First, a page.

Tag: wearable tech trends

Are wearables safe for user health?

These mobile devices are certainly becoming more popular, but many consumers wonder if they come with medical risks.

The last several months has represented an extremely important time for the release of various types of wearables as well as for the very beginning of consumer adoption, but as was the case with the penetration of cell phones and smartphones, consumers are now wondering if these devices will be safe for their health.

Unlike traditional smartphones, wearable technology is worn on the clothing or body all the time.

Tech companies and fashion brands, alike, have been stretching their creativity to the outer extent in the hopes of coming up with a type of wearables that would truly appeal to consumers and that they would want to be able to purchase so that they can wear them all the time. Many predictions have showed that this industry has tremendous potential, as the market will grow to about $50 billion over the next three to five years. That would represent a market increase of about ten times where it was in 2014. The release of the Apple Watch in the first quarter of 2015 expected to drive that growth quite powerfully.

Wearables may present a technology and financial opportunity, but the health consequences have not yet been thoroughly examined.

Surprising Wearables Technology NewsRecently, at the New York Times International Luxury Conference session on wearable technology, there was a great deal of repetition when it came to the main topics surrounding these gadgets, but the only one on a considerable panel of participants to discuss the actual safety of the devices was Diane von Furstenburg, the fashion designer. She was the only one to raise that topic throughout the entire event.

As much as is it is important to discuss its opportunity as a product, whether or not it is useful, if it is affordable for the average consumer, and whether or not it is stylish, knowing if it is safe to actually wear these mobile devices on our bodies at all times is an important consideration. After all, many smartwatches and health trackers are worn at all times, including throughout sleep. Augmented reality headset wearables are worn throughout the day right on the head. This is a great deal more exposure than a smartphone, which is often put down, when it is not in use.

As wearables become increasingly popular throughout this year and become mainstream in the near future, it is more than likely that health and safety risks will become a rising topic of discussion and an important trend to watch.

In wearable technology, France will lead over the U.K. next year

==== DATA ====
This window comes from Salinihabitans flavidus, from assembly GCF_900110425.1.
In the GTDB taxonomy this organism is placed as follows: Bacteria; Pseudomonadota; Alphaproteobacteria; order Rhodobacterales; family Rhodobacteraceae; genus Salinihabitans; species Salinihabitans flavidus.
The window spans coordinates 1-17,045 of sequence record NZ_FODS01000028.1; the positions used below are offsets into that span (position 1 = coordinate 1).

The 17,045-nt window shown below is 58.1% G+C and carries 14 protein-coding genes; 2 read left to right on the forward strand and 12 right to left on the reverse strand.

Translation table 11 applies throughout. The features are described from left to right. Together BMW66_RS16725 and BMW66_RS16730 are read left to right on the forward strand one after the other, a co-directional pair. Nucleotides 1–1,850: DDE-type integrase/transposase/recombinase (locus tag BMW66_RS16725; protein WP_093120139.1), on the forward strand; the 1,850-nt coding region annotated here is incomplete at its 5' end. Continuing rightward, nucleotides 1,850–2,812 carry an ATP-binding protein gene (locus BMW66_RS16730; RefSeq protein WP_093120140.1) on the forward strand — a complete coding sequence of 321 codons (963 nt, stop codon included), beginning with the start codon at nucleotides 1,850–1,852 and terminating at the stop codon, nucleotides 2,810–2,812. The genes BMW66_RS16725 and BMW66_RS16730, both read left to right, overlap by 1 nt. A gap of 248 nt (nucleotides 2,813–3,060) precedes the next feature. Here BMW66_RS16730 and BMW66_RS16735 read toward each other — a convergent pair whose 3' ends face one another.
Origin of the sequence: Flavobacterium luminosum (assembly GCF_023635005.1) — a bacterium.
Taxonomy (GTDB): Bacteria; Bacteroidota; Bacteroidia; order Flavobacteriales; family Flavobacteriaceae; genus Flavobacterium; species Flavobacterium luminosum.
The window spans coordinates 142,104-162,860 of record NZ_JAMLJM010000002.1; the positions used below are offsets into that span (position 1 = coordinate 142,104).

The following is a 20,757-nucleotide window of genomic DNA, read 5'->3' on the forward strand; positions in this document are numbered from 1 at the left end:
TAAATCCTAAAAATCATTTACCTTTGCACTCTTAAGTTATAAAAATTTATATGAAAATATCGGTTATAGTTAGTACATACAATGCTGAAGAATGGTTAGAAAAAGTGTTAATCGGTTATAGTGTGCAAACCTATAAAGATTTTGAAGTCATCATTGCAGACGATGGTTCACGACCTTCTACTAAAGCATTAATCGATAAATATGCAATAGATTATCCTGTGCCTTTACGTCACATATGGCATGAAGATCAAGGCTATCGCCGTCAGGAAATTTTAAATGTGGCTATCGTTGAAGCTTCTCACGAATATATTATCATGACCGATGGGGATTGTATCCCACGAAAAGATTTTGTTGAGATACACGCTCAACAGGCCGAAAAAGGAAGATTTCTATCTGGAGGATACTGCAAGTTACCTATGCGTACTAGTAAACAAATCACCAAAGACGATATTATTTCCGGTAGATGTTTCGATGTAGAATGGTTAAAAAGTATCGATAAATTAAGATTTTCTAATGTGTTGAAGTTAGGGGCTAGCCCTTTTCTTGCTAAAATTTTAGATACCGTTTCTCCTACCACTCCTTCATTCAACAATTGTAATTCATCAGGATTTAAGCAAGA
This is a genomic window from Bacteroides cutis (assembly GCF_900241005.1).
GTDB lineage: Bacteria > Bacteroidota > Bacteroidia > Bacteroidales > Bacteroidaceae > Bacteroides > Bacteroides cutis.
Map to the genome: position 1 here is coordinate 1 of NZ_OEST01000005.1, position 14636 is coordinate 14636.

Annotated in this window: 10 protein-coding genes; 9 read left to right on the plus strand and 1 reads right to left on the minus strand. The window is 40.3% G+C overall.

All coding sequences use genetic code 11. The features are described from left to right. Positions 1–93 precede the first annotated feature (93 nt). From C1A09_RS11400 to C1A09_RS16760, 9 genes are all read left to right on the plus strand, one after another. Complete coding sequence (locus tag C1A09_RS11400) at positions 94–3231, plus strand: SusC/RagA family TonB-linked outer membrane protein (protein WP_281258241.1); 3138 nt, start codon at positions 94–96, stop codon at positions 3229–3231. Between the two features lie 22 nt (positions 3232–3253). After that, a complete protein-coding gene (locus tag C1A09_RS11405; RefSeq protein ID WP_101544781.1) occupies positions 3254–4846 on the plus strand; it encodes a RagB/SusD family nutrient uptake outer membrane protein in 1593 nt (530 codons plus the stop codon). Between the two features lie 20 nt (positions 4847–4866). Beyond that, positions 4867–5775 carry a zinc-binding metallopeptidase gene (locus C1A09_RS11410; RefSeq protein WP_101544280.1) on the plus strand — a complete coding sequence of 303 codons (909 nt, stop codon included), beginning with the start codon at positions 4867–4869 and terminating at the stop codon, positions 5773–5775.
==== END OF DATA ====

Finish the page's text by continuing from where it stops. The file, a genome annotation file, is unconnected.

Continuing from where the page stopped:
Germany will also be stepping ahead of the United Kingdom when it comes to corporate adoption of wearables.

Ipswitch has recently released the results of a survey that found that Germany and France will be leaps and bounds ahead of the United Kingdom next year with regards to their intentions of using wearable technology within corporations.

The survey examined the number of wearables that will be integrated into the workplace over the next year.

The Ipswitch research looked into the use of wearable technology that will be connected with the corporate IT infrastructure in a number of different countries and organizations. It found a number of different types of insight, such as the indication that there has been little thought given to mobile security and network performance as a result of this integration. Only 13 percent of the participating organizations in the study stated that they had formed a policy in order to cover the impact and management of wearables as they enter the workplace.

German and French businesses are adopting wearable technology at a rate that is faster than the United Kingdom.

Wearable Technology - FranceWhat the research determined was that 33 percent of companies in Germany stated that they plan to bring wearables that are company owned into their workplaces within the next year. In France, that figure for 2015 was 34 percent. In the United Kingdom, about 25 percent of participating businesses claimed that they had similar intentions for the tech.

Beyond the investigation into the corporate adoption of wearables, this research also examined the attitudes that companies have with regards to employee owned gadgets entering the workplaces. Among the respondents, 36 percent said that they believed that they would be experiencing an “influx” of the number of employees who would be wearing smartwatches and other similar mobile devices in 2015.

In terms of employee owned wearable technology use, it was German businesses that expected to see the highest increase in the devices. Among the respondents from that country, 41 percent were expecting this nature of influx next year. In France, it was 36 percent and it was 33 percent in the United Kingdom.